Cruz and 13 of his Republican colleagues sponsored the Allowing Military Exemptions, Recognizing Individual Concerns About New Shots (AMERICANS) Act, which will require the secretary of defense to make an effort to retain unvaccinated service members. This comes as all U.S. military services have begun disciplinary actions and discharges of troops for vaccine non-compliance.
Cruz said the proposed bill is a counter to the Biden administration’s efforts to “coerce and punish service members who decline the COVID-19 vaccine.”
“It is absolutely unacceptable that the Biden administration is trying to coerce our men and women in uniform to violate their conscience and religious beliefs, let alone on an issue as polarizing as the COVID-19 vaccine,” Cruz said in a statement. “The AMERICANS Act will ensure that these and similar efforts to politicize our military on this issue are blocked.”
King County Sheriff’s Office Gives Update on Deputy Firings Due to Vaccine Mandate
With vacancies soaring at the King County Sheriff’s Office, acting King County Sheriff Patti Cole-Tindall gave an update on how the mandatory COVID-19 vaccination mandate has impacted staffing and operations at the sheriff’s office during a King County Council committee meeting Tuesday.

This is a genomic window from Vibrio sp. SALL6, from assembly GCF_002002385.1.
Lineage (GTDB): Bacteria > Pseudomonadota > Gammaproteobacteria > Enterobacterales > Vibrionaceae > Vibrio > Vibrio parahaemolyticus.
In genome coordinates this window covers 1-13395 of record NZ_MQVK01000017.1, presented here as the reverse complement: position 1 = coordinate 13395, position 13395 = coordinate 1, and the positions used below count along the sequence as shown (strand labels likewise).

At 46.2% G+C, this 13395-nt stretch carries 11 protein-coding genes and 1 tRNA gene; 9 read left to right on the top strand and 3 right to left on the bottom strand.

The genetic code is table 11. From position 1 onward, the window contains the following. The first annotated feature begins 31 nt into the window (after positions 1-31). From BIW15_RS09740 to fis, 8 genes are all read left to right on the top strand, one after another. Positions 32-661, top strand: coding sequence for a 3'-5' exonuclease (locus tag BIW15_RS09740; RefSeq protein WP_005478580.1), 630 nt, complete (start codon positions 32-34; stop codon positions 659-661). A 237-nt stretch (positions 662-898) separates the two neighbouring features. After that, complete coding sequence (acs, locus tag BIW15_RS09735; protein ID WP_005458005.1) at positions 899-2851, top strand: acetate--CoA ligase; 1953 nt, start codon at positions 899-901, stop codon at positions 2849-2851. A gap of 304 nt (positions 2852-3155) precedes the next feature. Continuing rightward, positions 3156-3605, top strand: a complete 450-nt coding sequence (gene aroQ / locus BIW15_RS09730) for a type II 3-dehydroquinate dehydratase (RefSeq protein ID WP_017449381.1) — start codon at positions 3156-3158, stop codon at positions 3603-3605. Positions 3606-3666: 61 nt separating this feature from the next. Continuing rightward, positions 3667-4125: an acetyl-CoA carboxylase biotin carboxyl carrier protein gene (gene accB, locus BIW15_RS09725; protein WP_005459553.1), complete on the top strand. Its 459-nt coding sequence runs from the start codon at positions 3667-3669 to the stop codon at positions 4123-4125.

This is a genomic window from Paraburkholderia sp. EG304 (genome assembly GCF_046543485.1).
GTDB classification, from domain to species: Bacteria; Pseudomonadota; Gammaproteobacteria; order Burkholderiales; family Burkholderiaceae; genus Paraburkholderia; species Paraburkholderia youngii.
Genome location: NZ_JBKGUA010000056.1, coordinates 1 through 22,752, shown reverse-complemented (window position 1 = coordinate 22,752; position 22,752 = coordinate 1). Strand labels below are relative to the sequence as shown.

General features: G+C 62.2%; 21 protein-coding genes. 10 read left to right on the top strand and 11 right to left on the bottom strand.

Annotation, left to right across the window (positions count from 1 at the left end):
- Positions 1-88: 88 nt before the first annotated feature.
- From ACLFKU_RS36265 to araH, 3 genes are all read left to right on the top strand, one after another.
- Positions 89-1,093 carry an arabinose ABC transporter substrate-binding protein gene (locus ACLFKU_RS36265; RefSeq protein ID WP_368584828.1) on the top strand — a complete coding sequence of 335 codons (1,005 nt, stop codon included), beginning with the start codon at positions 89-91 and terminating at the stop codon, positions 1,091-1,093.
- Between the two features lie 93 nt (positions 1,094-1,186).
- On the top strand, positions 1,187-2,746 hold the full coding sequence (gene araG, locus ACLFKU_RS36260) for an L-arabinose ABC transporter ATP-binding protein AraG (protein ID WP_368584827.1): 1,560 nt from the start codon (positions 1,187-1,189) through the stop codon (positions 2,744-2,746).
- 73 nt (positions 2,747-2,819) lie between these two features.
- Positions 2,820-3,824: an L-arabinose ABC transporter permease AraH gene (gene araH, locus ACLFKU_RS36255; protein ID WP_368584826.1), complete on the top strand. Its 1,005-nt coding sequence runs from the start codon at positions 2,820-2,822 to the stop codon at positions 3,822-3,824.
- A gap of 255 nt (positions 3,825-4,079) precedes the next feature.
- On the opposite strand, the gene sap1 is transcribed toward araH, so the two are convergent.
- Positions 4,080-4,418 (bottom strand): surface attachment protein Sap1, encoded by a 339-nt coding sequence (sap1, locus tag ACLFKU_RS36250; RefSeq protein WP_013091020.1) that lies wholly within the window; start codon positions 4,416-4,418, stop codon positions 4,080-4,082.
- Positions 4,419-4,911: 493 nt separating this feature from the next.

During the council’s Government Accountability and Oversight Committee meeting, Cole-Tindall said her number-one priority is finding a solution to recruit more deputies.
Recently, King County Councilmember Reagan Dunn pushed to end the firing of unvaccinated deputies due to the staffing shortages amid an uptick in violence in King County.
“I’ve disagreed with the policy, and the vaccine mandate at the sheriff’s office from the beginning because of the substantial loss of personnel,” said Dunn. “Whether they were forced into retirement … or the fear of disclosing information, or not granted an exemption and I see there are (around) 112 deputy vacancies. It’s substantial.”
WHO Chief Censored on China’s Internet After Calling Zero-COVID Unsustainable
The censorship on Weibo and WeChat, China’s two largest social media platforms, targets WHO Director-General Tedros Adhanom Ghebreyesus’ comments that expressed rare disagreement with Beijing’s policies.